It’s the season for family, but it’s also a season for new beginnings. There was a celebration of the birth of the baby that we believe is our Savior. There is now the ushering in of a new year (2017, we can’t wait for you to come already). It is a season of new beginnings for our family too.
We’re ushering out the toxic relationships in our lives, and focusing on what is important. For us, that’s each other now. This Christmas was spent with only the family who have remained after Joe and I had some honest conversations. Joe, who is largely quiet and so very rarely confrontational, finally became tired of the toxicity too. He got tired of the unsaid hurting everyone, including our kids. Words were had, and the family that I called mine from birth no longer considers us that. I had my part in it too. I handled things poorly too, I’m sure of it. We were never a family that could talk through pain though. We were a family of blame. That never works. It didn’t in childhood. It certainly doesn’t in adulthood. My kids are old enough now to be hurt, and they had been, for a very long time by my family. It was important to show them that it’s okay to say tell someone when they’re hurting you. So, we told them.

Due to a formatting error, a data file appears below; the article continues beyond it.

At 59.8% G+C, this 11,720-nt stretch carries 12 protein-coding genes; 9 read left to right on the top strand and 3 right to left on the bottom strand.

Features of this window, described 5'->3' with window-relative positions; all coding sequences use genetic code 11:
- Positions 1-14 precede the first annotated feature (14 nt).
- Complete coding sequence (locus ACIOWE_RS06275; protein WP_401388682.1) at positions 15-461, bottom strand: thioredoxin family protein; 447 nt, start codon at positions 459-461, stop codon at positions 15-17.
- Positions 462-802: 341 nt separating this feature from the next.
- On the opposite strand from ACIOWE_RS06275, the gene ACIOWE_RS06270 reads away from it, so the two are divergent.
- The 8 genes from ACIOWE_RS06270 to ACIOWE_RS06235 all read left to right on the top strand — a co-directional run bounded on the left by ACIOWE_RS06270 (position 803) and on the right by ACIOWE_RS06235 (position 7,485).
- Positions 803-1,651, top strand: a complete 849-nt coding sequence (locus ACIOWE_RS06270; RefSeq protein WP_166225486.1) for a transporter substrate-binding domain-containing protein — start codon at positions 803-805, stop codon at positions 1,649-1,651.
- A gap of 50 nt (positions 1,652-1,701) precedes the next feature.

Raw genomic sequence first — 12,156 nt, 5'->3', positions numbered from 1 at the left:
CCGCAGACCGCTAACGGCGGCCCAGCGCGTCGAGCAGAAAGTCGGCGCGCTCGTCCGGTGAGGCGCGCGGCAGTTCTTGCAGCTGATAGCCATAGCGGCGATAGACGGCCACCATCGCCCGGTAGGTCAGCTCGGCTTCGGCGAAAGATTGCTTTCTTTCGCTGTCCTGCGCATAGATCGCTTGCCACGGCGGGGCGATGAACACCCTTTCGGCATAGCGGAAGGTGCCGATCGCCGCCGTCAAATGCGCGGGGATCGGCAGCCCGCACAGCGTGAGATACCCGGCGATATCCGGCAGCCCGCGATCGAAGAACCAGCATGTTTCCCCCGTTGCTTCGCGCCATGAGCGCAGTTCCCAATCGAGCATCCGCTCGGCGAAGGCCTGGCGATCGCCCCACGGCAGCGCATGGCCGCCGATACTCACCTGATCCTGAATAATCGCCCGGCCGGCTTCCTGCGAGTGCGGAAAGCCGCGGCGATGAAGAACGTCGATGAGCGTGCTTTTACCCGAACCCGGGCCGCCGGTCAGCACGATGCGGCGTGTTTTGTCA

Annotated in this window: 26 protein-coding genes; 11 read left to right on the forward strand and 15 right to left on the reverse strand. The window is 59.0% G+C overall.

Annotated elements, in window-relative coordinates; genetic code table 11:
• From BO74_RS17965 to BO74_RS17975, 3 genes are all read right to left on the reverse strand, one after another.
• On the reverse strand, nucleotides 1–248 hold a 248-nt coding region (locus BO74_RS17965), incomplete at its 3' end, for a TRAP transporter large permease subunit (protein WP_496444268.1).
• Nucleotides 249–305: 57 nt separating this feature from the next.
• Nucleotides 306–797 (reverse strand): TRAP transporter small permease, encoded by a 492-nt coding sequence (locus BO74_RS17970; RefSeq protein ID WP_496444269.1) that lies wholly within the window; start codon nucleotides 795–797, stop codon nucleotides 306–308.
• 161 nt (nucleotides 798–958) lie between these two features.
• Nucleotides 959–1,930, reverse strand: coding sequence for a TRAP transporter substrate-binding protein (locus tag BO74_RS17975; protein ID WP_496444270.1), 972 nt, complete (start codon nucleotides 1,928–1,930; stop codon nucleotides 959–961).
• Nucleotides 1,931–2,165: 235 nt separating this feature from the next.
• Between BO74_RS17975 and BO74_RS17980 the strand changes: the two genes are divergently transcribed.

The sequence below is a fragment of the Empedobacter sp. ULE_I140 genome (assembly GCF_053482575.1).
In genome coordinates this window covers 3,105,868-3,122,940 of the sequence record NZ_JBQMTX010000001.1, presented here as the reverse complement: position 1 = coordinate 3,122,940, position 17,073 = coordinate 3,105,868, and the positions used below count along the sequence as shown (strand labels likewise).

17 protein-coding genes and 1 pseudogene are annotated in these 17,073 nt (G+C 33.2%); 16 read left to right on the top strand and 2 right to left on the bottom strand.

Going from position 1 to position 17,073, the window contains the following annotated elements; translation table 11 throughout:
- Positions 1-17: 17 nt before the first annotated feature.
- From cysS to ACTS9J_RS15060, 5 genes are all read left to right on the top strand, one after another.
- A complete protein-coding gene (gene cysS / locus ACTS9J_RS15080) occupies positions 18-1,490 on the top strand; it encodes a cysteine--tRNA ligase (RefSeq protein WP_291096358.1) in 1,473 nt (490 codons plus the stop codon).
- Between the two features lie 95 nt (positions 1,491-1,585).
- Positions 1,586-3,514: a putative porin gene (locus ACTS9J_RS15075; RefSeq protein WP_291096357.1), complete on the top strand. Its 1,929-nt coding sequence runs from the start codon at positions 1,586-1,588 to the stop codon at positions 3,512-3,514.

In return, they cancelled their Christmas celebration with my children.
The lesson that my children walked away with was that sometimes telling people that you’re hurt causes the very fabric of your family to rip away, that it causes people to leave your life forever. That is a horrific lesson for a child who has already had that fabric rip once when their birth family had to, or chose to, walk away. It is unforgivable to me that this happened to them again, at the hands of people I thought loved me. There is no choice now but to start again, without them.
I spent all Christmas showing them that the fabric of this house, of this family, is indestructible.
We can’t be torn.
I am forever. There isn’t a thing they could say that would make me walk away, and certainly not ‘You hurt me.’ My God, I’ve spent my whole time as their mom trying to get them to be able to acknowledge emotional pain.
It might hurt to have people leave.
Not these people though. Not ever.
–FullPlateMom, who knows she isn’t alone in the loss of her family of birth. She lives in the right house to find support. If you’re facing that loss as well, you aren’t alone either.